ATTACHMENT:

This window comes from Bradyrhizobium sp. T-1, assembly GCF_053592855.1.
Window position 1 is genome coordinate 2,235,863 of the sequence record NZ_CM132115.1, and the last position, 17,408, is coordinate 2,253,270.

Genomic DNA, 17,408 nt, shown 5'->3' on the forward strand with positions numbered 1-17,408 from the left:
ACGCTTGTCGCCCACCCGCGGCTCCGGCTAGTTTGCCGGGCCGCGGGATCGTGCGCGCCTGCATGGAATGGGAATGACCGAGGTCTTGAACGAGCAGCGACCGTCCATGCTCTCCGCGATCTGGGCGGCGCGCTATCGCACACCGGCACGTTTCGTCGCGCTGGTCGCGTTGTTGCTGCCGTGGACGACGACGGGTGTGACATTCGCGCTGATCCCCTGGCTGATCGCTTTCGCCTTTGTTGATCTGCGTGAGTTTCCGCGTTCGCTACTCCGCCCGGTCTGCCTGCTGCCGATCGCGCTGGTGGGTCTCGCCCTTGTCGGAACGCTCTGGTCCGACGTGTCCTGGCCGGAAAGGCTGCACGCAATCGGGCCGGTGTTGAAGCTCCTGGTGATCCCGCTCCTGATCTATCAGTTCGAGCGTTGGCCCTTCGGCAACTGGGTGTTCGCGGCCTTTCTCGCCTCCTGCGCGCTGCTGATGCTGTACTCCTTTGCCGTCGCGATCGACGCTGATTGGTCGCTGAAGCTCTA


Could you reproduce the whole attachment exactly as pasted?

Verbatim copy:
This window comes from Bradyrhizobium sp. T-1, assembly GCF_053592855.1.
Window position 1 is genome coordinate 2,235,863 of the sequence record NZ_CM132115.1, and the last position, 17,408, is coordinate 2,253,270.

Genomic DNA, 17,408 nt, shown 5'->3' on the forward strand with positions numbered 1-17,408 from the left:
ACGCTTGTCGCCCACCCGCGGCTCCGGCTAGTTTGCCGGGCCGCGGGATCGTGCGCGCCTGCATGGAATGGGAATGACCGAGGTCTTGAACGAGCAGCGACCGTCCATGCTCTCCGCGATCTGGGCGGCGCGCTATCGCACACCGGCACGTTTCGTCGCGCTGGTCGCGTTGTTGCTGCCGTGGACGACGACGGGTGTGACATTCGCGCTGATCCCCTGGCTGATCGCTTTCGCCTTTGTTGATCTGCGTGAGTTTCCGCGTTCGCTACTCCGCCCGGTCTGCCTGCTGCCGATCGCGCTGGTGGGTCTCGCCCTTGTCGGAACGCTCTGGTCCGACGTGTCCTGGCCGGAAAGGCTGCACGCAATCGGGCCGGTGTTGAAGCTCCTGGTGATCCCGCTCCTGATCTATCAGTTCGAGCGTTGGCCCTTCGGCAACTGGGTGTTCGCGGCCTTTCTCGCCTCCTGCGCGCTGCTGATGCTGTACTCCTTTGCCGTCGCGATCGACGCTGATTGGTCGCTGAAGCTCTA